I am making Granddaughter Emily a 13th birthday quilt and need more fabric. Picking fabrics is a creative activity that excites my soul – allowing me to be an artists. I am guessing that artists feel the same type of excitement as they are mixing colors on a pallet – working to find that perfect shade. It creates a grittiness deep in my being.
I need to find a quilting store at my southern dot on the map. This is where I find the fabric designed by people who understand color and texture and quilting. I love pulling a bolt from the shelf and looking at the dots of color along the selvage indicating the colors used in printing. These rainbows of color intrigue me and help me as I mix my fabric colors.
And the search begins. I start filling the cart with fabrics, stepping back to make sure they fit, that none stands out as too gray or bright or dull. I arrange them so one color family flows into another, moving bolts, exchanging with a different one, drawing from the techniques of working with color developed by Jenny Beyer. I look for different patterns to create varied and lush textures.
I find fabrics that are so beautiful they bring tears to my eyes, they take my breath away. Sometimes I buy a length just because I can’t leave it behind, because I’m sure I will use it sometime in the future. I have many of these; the ones I take out of the bin at a later time to hold and caress, to hug close to my chest. I have the urge not to use them because they are so beautiful and I don’t want them to be gone – but how much better to use them to make something that is a more complex form of beautiful. When I use them, it is with faith that there will be new beauties to behold and bring home.
I look for a bright one, usually a yellow or orange because I know they will add a touch of sunshine warmth.
I move around the store – to a different section looking for whimsy. These fabrics make me giggle inside when I find them in the finished quilt.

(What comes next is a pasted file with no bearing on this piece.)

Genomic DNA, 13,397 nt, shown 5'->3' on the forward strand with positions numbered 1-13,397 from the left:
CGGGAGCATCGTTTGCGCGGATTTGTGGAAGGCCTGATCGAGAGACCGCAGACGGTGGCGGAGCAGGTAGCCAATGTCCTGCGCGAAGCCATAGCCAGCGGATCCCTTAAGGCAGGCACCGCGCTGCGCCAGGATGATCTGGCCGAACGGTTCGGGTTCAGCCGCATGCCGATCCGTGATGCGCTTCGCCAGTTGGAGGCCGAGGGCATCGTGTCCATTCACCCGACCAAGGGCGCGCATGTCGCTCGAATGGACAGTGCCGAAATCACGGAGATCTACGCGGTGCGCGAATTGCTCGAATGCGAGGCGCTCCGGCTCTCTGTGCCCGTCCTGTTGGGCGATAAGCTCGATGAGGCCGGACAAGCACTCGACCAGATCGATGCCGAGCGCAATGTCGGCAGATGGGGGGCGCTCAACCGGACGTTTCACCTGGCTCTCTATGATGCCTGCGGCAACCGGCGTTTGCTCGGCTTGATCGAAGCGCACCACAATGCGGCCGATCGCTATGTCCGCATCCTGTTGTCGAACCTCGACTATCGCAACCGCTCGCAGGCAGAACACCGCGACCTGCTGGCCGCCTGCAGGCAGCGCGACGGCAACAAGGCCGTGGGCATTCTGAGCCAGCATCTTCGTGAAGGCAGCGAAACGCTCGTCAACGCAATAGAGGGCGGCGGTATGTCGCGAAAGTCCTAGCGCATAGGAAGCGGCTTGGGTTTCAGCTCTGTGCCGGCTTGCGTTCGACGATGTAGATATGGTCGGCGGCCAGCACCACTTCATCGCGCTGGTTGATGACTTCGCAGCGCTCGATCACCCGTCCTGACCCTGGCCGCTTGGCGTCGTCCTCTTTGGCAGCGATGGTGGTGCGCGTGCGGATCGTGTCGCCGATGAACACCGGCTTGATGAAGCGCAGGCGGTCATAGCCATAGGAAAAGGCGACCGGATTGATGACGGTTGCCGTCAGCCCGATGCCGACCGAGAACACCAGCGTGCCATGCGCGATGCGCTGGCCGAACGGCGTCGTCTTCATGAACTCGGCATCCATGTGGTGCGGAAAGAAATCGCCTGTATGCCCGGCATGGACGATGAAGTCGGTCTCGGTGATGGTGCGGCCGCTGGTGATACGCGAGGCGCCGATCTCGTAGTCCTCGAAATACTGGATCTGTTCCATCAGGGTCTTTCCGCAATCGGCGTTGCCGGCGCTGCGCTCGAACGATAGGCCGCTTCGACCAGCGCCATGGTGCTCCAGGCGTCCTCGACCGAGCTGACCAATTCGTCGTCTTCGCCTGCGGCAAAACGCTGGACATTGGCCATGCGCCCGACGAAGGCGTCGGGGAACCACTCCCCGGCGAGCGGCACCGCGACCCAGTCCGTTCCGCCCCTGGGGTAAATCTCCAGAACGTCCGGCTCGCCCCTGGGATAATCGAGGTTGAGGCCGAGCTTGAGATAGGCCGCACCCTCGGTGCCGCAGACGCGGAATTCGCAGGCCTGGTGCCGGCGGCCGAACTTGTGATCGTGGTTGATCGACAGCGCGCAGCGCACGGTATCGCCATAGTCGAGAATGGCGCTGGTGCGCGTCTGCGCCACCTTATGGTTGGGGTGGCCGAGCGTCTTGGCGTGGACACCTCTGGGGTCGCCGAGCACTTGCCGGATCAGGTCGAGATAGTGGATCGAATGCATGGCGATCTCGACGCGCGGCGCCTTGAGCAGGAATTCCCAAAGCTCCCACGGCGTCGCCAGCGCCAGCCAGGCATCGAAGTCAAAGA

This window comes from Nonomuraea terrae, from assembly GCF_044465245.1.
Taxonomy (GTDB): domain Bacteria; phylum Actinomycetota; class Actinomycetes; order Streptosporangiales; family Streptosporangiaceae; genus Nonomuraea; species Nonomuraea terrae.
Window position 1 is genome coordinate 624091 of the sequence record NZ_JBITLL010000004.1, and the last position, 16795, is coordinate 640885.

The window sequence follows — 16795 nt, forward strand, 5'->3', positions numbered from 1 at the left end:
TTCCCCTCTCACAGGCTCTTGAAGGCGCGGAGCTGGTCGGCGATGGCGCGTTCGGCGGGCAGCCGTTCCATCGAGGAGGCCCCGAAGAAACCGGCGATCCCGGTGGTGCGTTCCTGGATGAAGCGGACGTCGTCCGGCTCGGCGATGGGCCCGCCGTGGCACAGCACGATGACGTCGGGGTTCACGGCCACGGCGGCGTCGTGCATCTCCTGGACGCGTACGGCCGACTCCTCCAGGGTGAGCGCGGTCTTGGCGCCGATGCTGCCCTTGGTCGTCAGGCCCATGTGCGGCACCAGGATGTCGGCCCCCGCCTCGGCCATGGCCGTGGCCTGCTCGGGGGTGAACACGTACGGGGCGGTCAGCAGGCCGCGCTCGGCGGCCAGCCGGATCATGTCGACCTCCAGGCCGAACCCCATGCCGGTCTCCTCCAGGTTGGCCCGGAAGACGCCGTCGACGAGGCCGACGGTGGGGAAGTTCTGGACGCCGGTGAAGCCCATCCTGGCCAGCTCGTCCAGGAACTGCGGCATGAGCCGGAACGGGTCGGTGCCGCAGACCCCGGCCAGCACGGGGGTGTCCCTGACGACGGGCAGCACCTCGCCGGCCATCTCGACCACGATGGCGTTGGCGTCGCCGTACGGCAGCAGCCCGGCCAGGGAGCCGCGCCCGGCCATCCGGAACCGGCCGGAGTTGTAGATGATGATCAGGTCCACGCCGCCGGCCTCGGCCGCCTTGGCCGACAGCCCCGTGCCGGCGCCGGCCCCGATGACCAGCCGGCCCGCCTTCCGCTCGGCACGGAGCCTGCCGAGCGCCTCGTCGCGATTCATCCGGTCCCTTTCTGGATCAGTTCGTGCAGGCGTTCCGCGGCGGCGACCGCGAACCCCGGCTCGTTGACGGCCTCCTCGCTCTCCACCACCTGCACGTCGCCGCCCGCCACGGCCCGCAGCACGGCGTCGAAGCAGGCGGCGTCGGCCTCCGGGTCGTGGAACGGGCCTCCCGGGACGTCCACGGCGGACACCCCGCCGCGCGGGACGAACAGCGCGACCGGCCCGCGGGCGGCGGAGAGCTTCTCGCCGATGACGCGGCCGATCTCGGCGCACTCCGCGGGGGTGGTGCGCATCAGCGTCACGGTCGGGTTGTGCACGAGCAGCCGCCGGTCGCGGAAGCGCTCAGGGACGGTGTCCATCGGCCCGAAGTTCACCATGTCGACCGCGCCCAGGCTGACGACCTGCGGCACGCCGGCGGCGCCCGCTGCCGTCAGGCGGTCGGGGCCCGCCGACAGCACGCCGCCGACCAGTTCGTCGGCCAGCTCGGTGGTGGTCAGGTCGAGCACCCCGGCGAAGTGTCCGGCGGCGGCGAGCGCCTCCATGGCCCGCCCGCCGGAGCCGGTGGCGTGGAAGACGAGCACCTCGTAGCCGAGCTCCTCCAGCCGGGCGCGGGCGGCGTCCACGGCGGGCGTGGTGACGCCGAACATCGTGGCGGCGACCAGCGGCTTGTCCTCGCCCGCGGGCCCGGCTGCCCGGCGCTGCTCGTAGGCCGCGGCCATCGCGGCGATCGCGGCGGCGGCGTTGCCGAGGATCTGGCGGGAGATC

I have a hard time stopping, because there is always one more that is perfect. My brake is adding up, in my head, how much they will cost. My pockets aren’t deep enough to take home all the joy.
I feel a glow as they are being measured and cut and stacked. I rearrange the stack as new ones are added. Before I leave for home, I arrange them on the seat next to me so I can take brief glimpses as I drive, and congratulate myself on another successful hunt.
Wow, I have been working all week to find the right post for Frizz’s “E”. I had an idea but didn’t got out to get the photo and I had photos that seemed way too easy. Today while we were in the middle of the Everglades I found this “Eccentric” collection in front of a house that is a homestead.
For more “EEEEEEEE’s” you can visit Frizz at:
Outside the train station in a small town in Michigan, where the train no longer stops, is this railroad cart.
and this scale. Even though it doesn’t begin with “C” I though it interesting enough to include. Is a scale on wheels also a cart, or can a person just cart the non-cart around?
To see the other C’s you can visit Frizz at:
Naples has a very active artist community and I saw this one during my Tuesday morning walks around the Botanical Gardens last November. The first week, I saw him when I was at the end of my endurance so I stayed at a distance, sitting on a bench for a few minutes to watch him work. He must have sensed me because he glanced over his shoulder, but had to go back to securing his canvas in the stiff breeze.
The next week, my agenda took me past him and I stopped to look. He said hi and asked if he had seen me last week. We chatted a few minutes. We both go on Tuesday because of the hour earlier opening to take advantage of better light.
The next week he had moved to a new location and when we saw each other I waved. I think I have a new friend and I’m eager to see if this artist is still painting in the Botanical Gardens – as soon as we have a warm and sunny Tuesday morning.
If you want to follow along with Frizz on his A to Z challenge, you can do so at: